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Bob...another fantastic creation. I continue to be amazed at your modeling abilities. This is going to be a fine addition to the Door Hollow Shortline...and I look forward to seeing it at the SWGRS.
 

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So ugly it's beautiful. Great modeling!
 

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Looks much nicer/more interesting than the original "silk purse" if you ask me!

Regards,
 

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Awwwww mannnnnnnnnnnnnnn, do you know how long I've WANTED a Chloe, or Olamana? (but couldn't justify the $250 for one)... I think I'm gonna go cry now......

Nice model, but stilll....
 

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Discussion Starter #12
Thanks, gents, for your kind words. I do seem drawn to oddball and generally UGLY locomotives. Saddle tankers are at the top of my list. They can be really ugly. Here's two more that I've built.........

This is a model of a standard gauge oil burner that lives in the Orange Empire Rail Museum in Perris CA. I liked the way the oil tank blended with the water tank. The model is based on a Bachmann "Indie" block and works.





This was named the Ugly Duckling by it's owners. It was a product of the Vulcan Iron works in 1901 and served several masters hauling logs and whatever was asked of it. The model is based on a Bachmann 0-4-0 block.




My interest area seems to focus on things that you just don't see every day. I DO have fun.
 

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Well Geezer Dude You dun it again. You made a little master piece that will fit prefectly on the Door Hollow Rail Raod.


JJ
 

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Bob, you've gone and built another of those weird 'ugly ducklings' that I find so fascinating! (And done it stunningly, btw!) Considering how often these fireless engines were used in mines and 'sensitive' industrial situations, I don't understand why we don't see more of them being modelled !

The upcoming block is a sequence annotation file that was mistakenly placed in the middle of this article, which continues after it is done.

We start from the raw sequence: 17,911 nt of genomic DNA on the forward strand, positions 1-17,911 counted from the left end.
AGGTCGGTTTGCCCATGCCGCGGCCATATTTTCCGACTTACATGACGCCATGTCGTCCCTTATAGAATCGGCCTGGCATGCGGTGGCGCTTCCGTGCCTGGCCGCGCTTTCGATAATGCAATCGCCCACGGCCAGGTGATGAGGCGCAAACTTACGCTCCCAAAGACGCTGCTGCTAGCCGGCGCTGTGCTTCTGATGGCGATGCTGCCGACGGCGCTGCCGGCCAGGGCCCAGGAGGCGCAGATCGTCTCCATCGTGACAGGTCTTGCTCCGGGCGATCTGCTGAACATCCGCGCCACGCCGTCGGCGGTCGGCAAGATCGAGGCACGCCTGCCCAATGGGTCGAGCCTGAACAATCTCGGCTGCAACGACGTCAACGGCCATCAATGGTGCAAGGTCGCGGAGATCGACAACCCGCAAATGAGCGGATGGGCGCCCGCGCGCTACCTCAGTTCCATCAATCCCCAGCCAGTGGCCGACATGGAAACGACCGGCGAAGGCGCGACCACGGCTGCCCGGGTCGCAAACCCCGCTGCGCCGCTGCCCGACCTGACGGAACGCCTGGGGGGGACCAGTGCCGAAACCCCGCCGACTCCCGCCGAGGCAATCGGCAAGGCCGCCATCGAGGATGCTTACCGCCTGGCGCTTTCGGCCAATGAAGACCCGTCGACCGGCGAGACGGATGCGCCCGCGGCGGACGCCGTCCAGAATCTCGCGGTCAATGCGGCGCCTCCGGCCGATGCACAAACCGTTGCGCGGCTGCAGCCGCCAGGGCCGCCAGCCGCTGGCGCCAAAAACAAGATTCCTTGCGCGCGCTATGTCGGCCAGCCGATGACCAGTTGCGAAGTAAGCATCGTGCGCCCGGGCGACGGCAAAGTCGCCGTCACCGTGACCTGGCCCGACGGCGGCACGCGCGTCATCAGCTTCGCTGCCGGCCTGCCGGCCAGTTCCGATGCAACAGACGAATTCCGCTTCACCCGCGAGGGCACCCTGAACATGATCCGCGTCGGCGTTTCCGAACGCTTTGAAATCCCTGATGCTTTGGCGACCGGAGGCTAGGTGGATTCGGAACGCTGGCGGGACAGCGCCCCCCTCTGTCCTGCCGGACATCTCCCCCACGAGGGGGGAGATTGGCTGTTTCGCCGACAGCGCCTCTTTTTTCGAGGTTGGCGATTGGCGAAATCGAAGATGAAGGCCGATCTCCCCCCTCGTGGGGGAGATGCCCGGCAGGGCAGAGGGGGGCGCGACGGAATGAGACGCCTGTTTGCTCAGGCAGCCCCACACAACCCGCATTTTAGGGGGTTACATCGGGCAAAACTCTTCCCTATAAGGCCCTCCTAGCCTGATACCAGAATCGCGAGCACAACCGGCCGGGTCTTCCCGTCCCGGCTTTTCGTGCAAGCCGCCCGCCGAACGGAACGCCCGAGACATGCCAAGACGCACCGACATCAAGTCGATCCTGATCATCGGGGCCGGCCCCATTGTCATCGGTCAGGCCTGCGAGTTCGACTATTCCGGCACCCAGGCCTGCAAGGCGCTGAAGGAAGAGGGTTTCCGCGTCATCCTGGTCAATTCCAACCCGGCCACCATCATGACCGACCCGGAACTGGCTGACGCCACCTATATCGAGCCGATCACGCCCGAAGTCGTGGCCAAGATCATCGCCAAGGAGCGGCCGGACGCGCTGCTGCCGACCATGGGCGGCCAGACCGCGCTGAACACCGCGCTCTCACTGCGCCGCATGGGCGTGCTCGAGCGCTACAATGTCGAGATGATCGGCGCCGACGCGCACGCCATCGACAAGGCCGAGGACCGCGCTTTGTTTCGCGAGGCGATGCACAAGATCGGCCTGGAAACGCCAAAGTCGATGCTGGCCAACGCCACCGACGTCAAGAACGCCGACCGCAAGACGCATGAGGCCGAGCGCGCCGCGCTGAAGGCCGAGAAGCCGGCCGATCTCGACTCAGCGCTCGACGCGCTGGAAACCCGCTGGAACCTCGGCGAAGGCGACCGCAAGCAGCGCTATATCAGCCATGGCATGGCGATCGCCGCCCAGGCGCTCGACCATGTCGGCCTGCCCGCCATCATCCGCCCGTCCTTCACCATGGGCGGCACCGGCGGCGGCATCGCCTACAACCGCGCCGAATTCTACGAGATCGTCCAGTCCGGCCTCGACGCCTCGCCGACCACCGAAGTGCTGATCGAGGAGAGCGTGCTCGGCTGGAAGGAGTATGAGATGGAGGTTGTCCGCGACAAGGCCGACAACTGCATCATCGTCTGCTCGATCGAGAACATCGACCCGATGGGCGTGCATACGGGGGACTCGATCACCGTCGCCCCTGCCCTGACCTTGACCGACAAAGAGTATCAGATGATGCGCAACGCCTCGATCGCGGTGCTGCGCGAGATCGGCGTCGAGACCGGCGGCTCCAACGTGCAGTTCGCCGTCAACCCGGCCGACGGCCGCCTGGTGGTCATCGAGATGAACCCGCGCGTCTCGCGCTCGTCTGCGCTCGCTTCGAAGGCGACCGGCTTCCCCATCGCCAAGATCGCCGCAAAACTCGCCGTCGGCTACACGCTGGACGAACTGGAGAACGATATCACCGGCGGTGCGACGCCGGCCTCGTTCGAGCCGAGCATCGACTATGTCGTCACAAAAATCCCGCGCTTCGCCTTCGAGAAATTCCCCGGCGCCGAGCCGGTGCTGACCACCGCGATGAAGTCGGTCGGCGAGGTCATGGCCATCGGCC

One thing I've always been curious about, and never been able to find a picture of -- how did these critters get recharged? A stationary boiler rig of some kind, I presume. But a fitting for high pressure steam and water fed through a valve at the steam dome? Or directly into the 'boiler'? (And what would you call it anyway, other than a 'kettle'?)


I smell the possibility of a great diorama for the Door Hollow -- get one of those vapor emitters, and you could have 'steam leaking at the fitting' as the engine is being recharged at a siding! (Sure you have room, Bob -- Just tack a 'cupboard door' along the side somewhere!
)
 

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Be careful with the chloe type engine, only pull 2 or 3 light cars as the drive train is not very robust and parts are now hard to get.

My friend had one strip the motor gear, but fortunately you can swap front to rear axle on this engine as the motor only drives the rear axle.

A serpentine belt drives the front axle as well as the side rods so quartering this engine takes a little more effort than most engines as both the side rods and belt must have the proper alignment.